December 30, 2019

NBA time capsule | 2010s


It was The Decision, it was The Process, it was the age of Moreyball, it was the age of Linsanity, it was the epoch of 3-pointers, it was the epoch of triple-doubles, it was the season of Golden State, it was the season of Donald Sterling, it was the spring of Luka Doncic, it was the winter of Dirk Nowitzki, we had super teams before us, we had the Knicks before us, we were all going direct to South Beach, we were all We The North — in short, the 2010s …

The 2010s. 20-10. It doesn’t look like a decade. It looks like a game by DeMarcus Cousins. Or Anthony Davis. Or Kevin Love.

This is the 2010s — the 2009-10 season to 2018-19 — in a time capsule:



TEAMS

Best record | San Antonio Spurs, 559-245

2. Oklahoma City Thunder, 515-289
3. Golden State Warriors, 505-299

Best record, season | 2016 Golden State Warriors, 73-9

2015 Golden State Warriors, 67-15
2016 San Antonio Spurs, 67-15
2017 Golden State Warriors, 67-15

Worst record | Sacramento Kings, 287-517

2. Minnesota Timberwolves, 288-516
3. Brooklyn Nets, 300-504

Worst record, season | 2012 Charlotte Bobcats, 7-59

2016 Philadelphia 76ers, 10-72
2010 New Jersey Nets, 12-70

Had their best decade | Golden State Warriors, Los Angeles Clippers, Cleveland Cavaliers, Miami Heat, Toronto Raptors, Memphis Grizzlies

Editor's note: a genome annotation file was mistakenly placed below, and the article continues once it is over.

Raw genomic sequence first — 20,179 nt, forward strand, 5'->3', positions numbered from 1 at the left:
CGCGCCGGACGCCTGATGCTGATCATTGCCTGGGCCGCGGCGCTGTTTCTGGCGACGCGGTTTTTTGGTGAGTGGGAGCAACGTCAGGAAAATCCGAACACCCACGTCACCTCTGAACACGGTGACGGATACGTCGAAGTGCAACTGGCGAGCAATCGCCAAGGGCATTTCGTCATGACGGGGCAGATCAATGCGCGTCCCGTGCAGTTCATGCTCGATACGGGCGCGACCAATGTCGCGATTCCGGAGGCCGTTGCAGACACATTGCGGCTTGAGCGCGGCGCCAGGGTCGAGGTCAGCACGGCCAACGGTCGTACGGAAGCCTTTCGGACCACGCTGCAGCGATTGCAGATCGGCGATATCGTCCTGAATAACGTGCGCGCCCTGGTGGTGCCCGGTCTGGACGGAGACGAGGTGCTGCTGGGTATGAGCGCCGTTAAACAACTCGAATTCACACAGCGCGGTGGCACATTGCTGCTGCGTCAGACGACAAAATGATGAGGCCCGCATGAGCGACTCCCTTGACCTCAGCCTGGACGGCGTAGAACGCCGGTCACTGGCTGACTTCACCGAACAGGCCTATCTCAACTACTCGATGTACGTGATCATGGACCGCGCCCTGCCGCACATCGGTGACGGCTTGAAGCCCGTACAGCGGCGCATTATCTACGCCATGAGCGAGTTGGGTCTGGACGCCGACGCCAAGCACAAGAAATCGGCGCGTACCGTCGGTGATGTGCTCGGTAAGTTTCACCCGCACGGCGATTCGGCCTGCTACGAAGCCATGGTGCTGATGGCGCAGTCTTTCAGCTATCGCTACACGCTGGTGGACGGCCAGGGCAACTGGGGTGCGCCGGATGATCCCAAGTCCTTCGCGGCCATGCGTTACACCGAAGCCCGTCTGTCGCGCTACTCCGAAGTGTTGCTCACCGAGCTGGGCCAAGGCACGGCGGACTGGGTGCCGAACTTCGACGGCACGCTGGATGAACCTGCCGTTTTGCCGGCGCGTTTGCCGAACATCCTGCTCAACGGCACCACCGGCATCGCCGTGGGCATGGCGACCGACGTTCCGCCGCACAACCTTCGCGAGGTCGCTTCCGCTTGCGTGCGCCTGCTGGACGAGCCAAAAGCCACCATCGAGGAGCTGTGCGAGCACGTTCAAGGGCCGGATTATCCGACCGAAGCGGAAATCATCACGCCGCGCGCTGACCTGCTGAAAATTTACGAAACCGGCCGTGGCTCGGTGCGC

Had their worst decade | Los Angeles Lakers, Phoenix Suns, Sacramento Kings, Minnesota Timberwolves, Orlando Magic, Detroit Pistons, Utah Jazz

Expansion teams | The league hasn’t added a franchise since the 2004-05 season, the longest such stretch in league history.

Franchise shifts | The Nets moved 13 miles from Newark, New Jersey to Brooklyn, New York in 2012.

Name changes | The New Orleans Hornets became the Pelicans, and Charlotte Bobcats became the Hornets.



Best offense | 2016-19 Golden State Warriors

2017-19 Houston Rockets
2010 Phoenix Suns

Best defense | 2012 Boston Celtics

2012 Chicago Bulls
2016 San Antonio Spurs

Fastest pace | 2019 Atlanta Hawks

2019 Milwaukee Bucks
2019 New Orleans Pelicans

The nine fastest teams were all from last season.

Slowest pace | 2010-11 Portland Trail Blazers

2011-13 New Orleans Hornets
2013 Memphis Grizzlies

Best NBA Finals | 2016, Cavaliers def. Warriors, 4-3

2013, Heat def. Spurs, 4-3

Best rivalry | LeBron James vs. Cleveland

Golden State Warriors vs. Cleveland Cavaliers



BEST PLAYERS

2009-10 | LeBron James